Laying the foundation for another season
|Scotiabank Operations employee Chad Baroud paints one of the bluelines during ice installation at Scotiabank Place on Thursday. Photo: T. Anderson/OSHC|
by Todd Anderson
The operations crew at Scotiabank Place was busy this week installing the ice in preparation for another Senators season. It's a sign that the 2006-07 campaign is just around the corner.
"This is a 12- to 17-hour process," says operations manager Tim Swords. "Our custodial crew scrubbed the slab (arena floor) Wednesday night and soaked it with water to hydrate it. Afterwards, the engineering crew turned on the refrigeration system. We need the slab to reach a temperature to where the water freezes. This morning it was 17 F and ready to go."
Bolts are screwed into the slab at the centre of each faceoff dot to help ease the painting of those areas later on. The operations crew then paints the entire slab white and sprays three to four layers of water over it as a seal.
A paint stick - a long rod with a brush at one end and a hose that feeds from the brush to a canister of paint - is used to create the faceoff circles. A string attached near the brush at the bottom of the stick is hooked onto the bolt in the slab. Crew members extend the string to its full length and then walk with the brush on the slab to ensure a perfect circle is painted.
For straight bluelines, the centre red line and goal lines, two strings are lined up with the outer edge of the lines marked on the boards. Water is sprayed on the strings to freeze them in place and crew members paint between them.
Stencils are used to trace the outlines of logos.
"It's like paint-by-number after that," Swords says.
Logos in the ice may be removed, if required. To do this, the ice must be scraped down past the level of the logo, so it is removed. The area is flooded again to bring it back to level. Logos are always readable from the north end of Scotiabank Place because that's where most television cameras are located.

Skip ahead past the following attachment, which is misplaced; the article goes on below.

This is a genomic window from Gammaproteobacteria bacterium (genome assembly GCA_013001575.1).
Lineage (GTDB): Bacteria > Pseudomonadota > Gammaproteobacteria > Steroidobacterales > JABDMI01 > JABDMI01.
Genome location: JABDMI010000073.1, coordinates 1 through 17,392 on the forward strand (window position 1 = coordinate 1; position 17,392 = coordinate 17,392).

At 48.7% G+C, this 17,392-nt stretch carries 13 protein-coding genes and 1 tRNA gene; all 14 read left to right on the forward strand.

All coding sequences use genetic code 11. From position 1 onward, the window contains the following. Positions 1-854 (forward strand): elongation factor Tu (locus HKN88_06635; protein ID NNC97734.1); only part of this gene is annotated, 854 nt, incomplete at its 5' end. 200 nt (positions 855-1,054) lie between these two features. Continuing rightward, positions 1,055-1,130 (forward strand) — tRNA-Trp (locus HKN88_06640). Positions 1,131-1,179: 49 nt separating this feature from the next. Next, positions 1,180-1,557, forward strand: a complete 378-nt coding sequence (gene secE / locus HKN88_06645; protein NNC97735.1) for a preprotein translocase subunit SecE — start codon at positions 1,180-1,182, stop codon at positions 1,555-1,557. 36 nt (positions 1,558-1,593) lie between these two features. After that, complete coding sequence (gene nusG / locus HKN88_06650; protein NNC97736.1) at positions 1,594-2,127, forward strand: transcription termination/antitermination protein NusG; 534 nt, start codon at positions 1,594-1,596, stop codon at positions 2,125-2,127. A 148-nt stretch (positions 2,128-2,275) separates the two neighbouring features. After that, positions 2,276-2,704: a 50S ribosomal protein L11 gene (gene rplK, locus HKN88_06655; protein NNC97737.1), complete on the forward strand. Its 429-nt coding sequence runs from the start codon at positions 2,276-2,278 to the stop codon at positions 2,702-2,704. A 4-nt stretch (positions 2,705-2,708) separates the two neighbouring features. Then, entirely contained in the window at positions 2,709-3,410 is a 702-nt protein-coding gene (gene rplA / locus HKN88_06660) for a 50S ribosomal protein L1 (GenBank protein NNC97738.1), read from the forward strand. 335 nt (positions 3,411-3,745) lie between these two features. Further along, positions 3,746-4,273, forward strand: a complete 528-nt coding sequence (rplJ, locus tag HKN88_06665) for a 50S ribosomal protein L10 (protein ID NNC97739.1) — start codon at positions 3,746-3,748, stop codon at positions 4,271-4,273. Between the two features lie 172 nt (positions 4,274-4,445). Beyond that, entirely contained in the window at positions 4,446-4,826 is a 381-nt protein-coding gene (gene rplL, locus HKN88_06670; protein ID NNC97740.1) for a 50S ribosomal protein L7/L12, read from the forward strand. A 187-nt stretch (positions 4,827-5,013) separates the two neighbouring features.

Unlike some NHL teams who use lay-ins for their logos, Scotiabank Place staff opts to hand-paint theirs.
"We like hand-painting because the logos show up better through the ice," Swords says, adding the same Senators centre-ice logo has been used for the last 10 years, except when a special logo was used to commemorate the Sens 10th season.
Once all the painting is done, the surface is flooded manually throughout the evening to bring the ice up to the required level. In order for the water to freeze after each flood, a 30- to 40-minute wait is required. Typically, the Scotiabank Place ice is 1.25 to 1.5 inches thick for hockey events.
For concert events, four to six hours are required to convert the arena, depending on the show. When events require just the installation of a floor - and not the removal of the boards and glass - conversion takes only about 45 minutes. The floor is insulated and keeps the ice surface cool.
The entire ice installation process tests the physical condition of staff members points out Swords.
"The guys can't kneel or sit on the slab because the ice is to thin and they'll melt it with their body heat. It's labour intensive, so I definitely encourage them to stretch before."